24 AUGUST 1878, Page 15


[TO THE EDITOR OF THE usrscrkron.-]

Stn,—The statement made in your columns by "A Trained Nurse" that people who have suffered much pain bear it better than others, is, I think, if true, very encouraging and suggestive. I have heard a similar testimony from a lady of great intellectual ability, who had had long experience of physical suffering. She assured me that endurance was an art to be acquired, just like any other art, by practice. it is, of course, idle to discuss the possi- bility of "getting used to pain," in the sense of ceasing to dislike it,—that would be ceasing to suffer. But that the mind can acquire and strengthen by practice a power of rising above bodily suffering, of occupying itself with other things during its con- tinuance, of controlling the useless fret, the chafing against it, which gives it its chief bitterness, is, if true, a doctrine of great practical importance. It is only too easy to miss of this achieve- ment, for want of faith in its possibility ; and surely, in con- templating suffering which we cannot relieve, we need all the comfort of such considerations as these. Your article on "Invalids" truly and keenly hits the mark, in describing the peculiar burthen of life-long illness ; its inevitable outlasting of sympathy, and the unrest and liability to constant and harassing interruptions which underlie its apparent repose. But in com- paring mental and bodily suffering, the writer goes, I think, too far in saying, that while "an undying grief allows faint gleams of pleasure," from physical causes, such as food and sleep, "there is no converse." Surely it is well known in sick-rooms that bodily pain not only allows, but at times even produces, mental pleasures ; a peculiar exhilaration of spirits on its cessation, and a curiously enhanced enjoyment of many simple sights, sounds, &c. If severe enough to exclude mental enjoyment, it equally excludes mental distress ; while all the well-known pleasures of convalescence occur, though fitfully, in the occasional intermis- sions of pain which belong to almost every form of chronic illness. And I cannot doubt that those invalids who have wisdom and courage enough to set themselves resolutely to acquire the art of bearing pain as well as it can be borne, find a special and incom- municable joy in the victory of the spirit over the flesh. Glimpses of this victory are sometimes caught by the bystanders, and are certainly a "source of influence" of the most precious and pene- trating kind.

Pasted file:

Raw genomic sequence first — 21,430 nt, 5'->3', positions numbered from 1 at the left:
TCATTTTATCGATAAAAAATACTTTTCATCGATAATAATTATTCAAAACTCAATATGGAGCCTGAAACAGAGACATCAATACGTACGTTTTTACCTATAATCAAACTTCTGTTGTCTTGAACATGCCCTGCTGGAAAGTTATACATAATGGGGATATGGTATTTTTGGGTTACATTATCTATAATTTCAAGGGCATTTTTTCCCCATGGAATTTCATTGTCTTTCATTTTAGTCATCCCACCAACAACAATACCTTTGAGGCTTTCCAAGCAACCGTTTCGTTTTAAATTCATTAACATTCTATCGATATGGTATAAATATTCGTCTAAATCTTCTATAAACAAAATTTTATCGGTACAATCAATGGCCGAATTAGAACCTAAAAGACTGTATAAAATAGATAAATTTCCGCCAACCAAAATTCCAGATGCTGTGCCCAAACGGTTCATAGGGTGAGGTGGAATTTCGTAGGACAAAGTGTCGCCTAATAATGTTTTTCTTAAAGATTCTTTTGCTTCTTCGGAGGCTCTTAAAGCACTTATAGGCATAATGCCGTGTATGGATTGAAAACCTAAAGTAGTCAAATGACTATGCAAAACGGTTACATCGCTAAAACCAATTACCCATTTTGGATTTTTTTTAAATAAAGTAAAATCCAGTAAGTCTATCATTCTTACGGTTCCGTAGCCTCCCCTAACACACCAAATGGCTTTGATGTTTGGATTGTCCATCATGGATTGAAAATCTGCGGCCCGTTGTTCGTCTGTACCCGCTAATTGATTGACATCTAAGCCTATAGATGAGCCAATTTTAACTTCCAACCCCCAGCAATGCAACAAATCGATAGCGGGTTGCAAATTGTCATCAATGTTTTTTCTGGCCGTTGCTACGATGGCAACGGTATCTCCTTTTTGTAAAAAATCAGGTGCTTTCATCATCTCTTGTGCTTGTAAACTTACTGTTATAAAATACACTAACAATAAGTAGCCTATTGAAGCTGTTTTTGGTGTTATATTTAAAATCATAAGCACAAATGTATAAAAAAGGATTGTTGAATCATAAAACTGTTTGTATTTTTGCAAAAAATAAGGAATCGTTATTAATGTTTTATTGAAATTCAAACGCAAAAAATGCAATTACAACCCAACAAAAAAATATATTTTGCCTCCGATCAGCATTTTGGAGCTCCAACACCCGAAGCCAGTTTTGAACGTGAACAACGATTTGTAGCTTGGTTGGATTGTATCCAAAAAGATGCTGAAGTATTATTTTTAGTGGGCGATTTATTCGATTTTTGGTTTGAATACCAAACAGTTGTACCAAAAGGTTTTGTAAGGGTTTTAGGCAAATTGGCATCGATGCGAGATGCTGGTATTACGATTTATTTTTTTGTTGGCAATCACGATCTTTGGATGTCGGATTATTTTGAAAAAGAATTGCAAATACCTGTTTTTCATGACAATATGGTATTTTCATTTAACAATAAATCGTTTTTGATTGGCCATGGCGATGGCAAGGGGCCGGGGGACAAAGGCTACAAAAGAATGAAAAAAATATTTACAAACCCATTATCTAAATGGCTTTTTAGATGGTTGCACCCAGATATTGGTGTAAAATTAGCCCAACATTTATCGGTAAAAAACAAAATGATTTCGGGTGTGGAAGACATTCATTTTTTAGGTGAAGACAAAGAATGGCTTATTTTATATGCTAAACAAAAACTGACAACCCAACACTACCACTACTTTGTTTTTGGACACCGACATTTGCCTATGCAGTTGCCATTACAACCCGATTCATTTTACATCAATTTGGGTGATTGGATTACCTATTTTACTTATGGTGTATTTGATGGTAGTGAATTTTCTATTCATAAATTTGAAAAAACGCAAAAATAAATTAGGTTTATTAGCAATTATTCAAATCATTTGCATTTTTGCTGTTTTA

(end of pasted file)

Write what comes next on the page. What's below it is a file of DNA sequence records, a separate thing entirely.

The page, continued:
An invalid life is necessarily a kind of imprisonment, of which we may surely say,—

" Minds innocent and quiet take That for an hermitage."

The hermit spirit will always have its peculiar inheritance both of joy and of influence, and to recognise its office is better than to